I have mostly taught interpersonal skills and social work theory and practice at undergraduate and postgraduate levels. As Honours Coordinator, I coordinated and delivered the BSW Honours curriculum, and I have coordinated and delivered Advanced Practice units at Masters level.

I am currently the Course Coordinator for A0F Undergraduate Certificate in Social Care https://www.utas.edu.au/courses/cale/courses/a0f-undergraduate-certificate-in-social-care

Research Appointments

2019 ­– 2020              Associate Editor Australian Social Work

2019 – 2020             Editorial Board member Australian Social Work

2017 – 2018             Coordinator Graduate Research School of Social Sciences

2015 – 2018             Graduate Research Coordinator Social Work

2016 – 2017             Coordinator Bachelor of Social Work (Honours)

View more on AssocProf Sonya Stanford in WARP

Expertise

Risk – Risk Assessment – Professional Ethical Dilemmas – Social Work – Mental Illness & Suicide – Family Violence ­­– Neoliberal Welfare

Using primarily qualitative research methods, I have examined how professionals’ interpretations of risk interface with social justice and human right issues particularly in situations where risk issues are most acute, such as when responding to suicide. My modeling of how risk generates frontline practice dilemmas has led to procedural reforms in organisations. For example, my co-authored work on the reluctance of mental health practitioners to undertake formal suicide risk assessments prompted changes to how staff were supported to undertake this challenging work. My research has also been used overseas in support of advancing cultural change in child protection agencies. My articles and books have informed other published research that considers creative and innovative responses to complex practice issues where issues of risk loom large.

Collaboration

I co-lead the University’s interdisciplinary ‘STOP Violence Network’ that has active projects in Tasmania with the Sexual Assault Support Service and Baptcare. In 2020, I was a member of the University’s ‘Transdisciplinary Approaches to Psychological Trauma’ research group. Previous international research collaborations have focused on creating more socially just approaches to identifying and responding to mental illness in policy and practice contexts in Australia, the UK and the United States.

Fields of Research

  • Counselling, wellbeing and community services (440902)
  • Social work (440999)
  • Higher education (390303)
  • Clinical social work practice (440901)
  • Mental health services (420313)
  • Sociology of education (390203)
  • Social change (441004)
  • Causes and prevention of crime (440201)
  • Applied sociology, program evaluation and social impact assessment (441001)
  • Urban sociology and community studies (441016)
  • Health policy (440706)
  • Political economy and social change (440404)
  • Teacher education and professional development of educators (390307)
  • Communication technology and digital media studies (470102)
  • Humanities and social sciences curriculum and pedagogy (excl. economics, business and management) (390107)
  • Police administration, procedures and practice (440211)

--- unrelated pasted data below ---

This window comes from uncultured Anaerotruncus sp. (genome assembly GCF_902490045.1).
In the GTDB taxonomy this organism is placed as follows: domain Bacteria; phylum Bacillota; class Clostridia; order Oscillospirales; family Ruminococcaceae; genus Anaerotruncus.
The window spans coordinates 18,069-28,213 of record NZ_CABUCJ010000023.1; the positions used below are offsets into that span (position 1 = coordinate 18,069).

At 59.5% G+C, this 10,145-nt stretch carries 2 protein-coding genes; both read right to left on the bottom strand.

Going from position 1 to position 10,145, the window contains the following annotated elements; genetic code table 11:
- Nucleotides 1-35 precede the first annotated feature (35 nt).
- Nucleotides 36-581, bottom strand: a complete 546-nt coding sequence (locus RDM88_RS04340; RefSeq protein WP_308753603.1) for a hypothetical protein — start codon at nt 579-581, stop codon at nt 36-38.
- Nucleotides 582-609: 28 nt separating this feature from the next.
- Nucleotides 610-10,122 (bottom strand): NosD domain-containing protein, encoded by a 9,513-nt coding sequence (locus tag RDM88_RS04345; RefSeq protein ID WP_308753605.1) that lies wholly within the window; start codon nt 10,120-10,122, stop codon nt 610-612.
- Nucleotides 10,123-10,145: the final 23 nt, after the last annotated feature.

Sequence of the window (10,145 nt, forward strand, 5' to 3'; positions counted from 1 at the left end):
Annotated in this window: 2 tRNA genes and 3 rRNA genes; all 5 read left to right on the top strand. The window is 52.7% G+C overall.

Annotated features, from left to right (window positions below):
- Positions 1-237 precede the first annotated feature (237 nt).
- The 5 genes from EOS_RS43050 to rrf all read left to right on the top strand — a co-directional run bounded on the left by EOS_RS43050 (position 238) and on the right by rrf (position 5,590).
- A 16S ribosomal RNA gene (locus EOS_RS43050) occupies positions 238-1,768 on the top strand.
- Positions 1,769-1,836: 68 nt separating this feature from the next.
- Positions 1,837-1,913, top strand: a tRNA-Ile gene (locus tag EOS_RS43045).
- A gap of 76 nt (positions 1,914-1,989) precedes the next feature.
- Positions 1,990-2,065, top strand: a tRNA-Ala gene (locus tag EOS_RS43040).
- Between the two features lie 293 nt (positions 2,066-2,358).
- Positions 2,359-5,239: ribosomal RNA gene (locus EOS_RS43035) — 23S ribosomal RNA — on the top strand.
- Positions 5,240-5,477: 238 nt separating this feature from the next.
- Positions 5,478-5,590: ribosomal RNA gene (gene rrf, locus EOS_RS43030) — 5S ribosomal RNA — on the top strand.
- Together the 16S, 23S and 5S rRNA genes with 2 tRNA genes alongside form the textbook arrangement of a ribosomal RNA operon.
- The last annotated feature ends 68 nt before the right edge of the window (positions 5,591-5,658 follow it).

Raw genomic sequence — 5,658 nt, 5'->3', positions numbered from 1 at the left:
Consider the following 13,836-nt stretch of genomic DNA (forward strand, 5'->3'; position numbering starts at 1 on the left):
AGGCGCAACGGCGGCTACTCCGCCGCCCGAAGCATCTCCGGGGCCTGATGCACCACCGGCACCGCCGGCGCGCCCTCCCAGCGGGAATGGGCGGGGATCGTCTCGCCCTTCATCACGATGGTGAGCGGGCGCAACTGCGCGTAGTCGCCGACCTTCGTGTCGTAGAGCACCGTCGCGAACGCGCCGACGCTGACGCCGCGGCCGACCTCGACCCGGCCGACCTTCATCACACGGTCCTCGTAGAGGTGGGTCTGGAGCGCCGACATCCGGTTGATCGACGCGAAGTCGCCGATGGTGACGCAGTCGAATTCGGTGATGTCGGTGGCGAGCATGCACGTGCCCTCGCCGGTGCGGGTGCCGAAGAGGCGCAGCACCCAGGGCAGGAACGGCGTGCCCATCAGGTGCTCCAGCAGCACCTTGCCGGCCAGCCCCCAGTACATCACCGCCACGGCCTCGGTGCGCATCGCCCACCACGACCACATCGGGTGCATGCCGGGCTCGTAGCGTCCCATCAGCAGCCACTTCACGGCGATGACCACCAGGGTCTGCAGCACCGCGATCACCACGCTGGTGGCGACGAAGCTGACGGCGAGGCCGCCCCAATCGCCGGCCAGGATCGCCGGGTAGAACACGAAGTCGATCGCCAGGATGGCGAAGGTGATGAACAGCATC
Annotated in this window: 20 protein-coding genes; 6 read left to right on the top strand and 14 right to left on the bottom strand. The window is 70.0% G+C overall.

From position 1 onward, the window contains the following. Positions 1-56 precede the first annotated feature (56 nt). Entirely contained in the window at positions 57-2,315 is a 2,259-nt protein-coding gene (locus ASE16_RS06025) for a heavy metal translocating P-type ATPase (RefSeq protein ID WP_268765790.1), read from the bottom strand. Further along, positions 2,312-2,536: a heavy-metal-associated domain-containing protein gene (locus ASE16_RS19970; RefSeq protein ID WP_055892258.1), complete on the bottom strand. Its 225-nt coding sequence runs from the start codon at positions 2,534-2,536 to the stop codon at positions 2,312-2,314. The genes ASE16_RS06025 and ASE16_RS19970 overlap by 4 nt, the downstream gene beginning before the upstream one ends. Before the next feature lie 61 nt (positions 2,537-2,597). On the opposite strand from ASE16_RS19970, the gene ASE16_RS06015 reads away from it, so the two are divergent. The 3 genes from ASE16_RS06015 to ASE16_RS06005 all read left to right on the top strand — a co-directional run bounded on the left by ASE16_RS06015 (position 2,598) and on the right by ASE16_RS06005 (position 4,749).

• Health and community services (420305)
  • Continuing and community education (390301)
  • Social program evaluation (440903)
  • Sociology of health (441011)
  • Sociology of family and relationships (441009)
  • Correctional theory, offender treatment and rehabilitation (440202)
  • Health services and systems (420399)
  • Medicine, nursing and health curriculum and pedagogy (390110)
  • Social theory (441005)
  • Educational technology and computing (390405)
  • Mental health nursing (420504)
  • Organisational planning and management (350711)

Research Objectives

  • Pacific Peoples community services (210999)
  • Mental health services (200305)
  • Expanding knowledge in human society (280123)
  • Violence and abuse services (230114)
  • Teacher and instructor development (160303)
  • Higher education (160102)
  • Mental health (200409)
  • Allied health therapies (excl. mental health services) (200301)
  • Families and family services (230107)
  • Women's and maternal health (200509)
  • Assessment, development and evaluation of curriculum (160301)
  • Criminal justice (230403)
  • Ability and disability (230101)
  • Professions and professionalisation (230502)
  • Children's services and childcare (230104)
  • Gender and sexualities (230108)
  • The media (130204)
  • Community services (230199)
  • Specific population health (excl. Indigenous health) (200599)
  • Neonatal and child health (200506)
  • Employment patterns and change (230501)
  • Behaviour and health (200401)
  • Aboriginal and Torres Strait Islander community services (210199)
  • Equity and access to education (160201)
  • Health policy evaluation (200205)
  • Crime prevention (230402)
  • Workforce transition and employment (160206)
  • Ageing and older people (230102)
  • Learner and learning (160199)
  • Employment services (230106)
  • Teaching and instruction technologies (160304)
  • Rehabilitation and correctional services (230408)
  • Nursing (200307)
  • Evaluation of health and support services (200299)
  • Pedagogy (160302)

Publications

I have been published in top-ranking international journals (e.g. British Journal of Social Work, ranked 6/50, SCImago) and by leading publishers (Palgrave Macmillan, Routledge, Springer). Although most of my time in recent years has been devoted to leadership roles and teaching, I have continued to make important scholarly contributions to the field of critical risk studies and to the scholarship of teaching and learning. Recently, I was an Associate Editor of Australian Social Work (Taylor & Francis), an international peer-reviewed journal that has an impact factor of 1.95.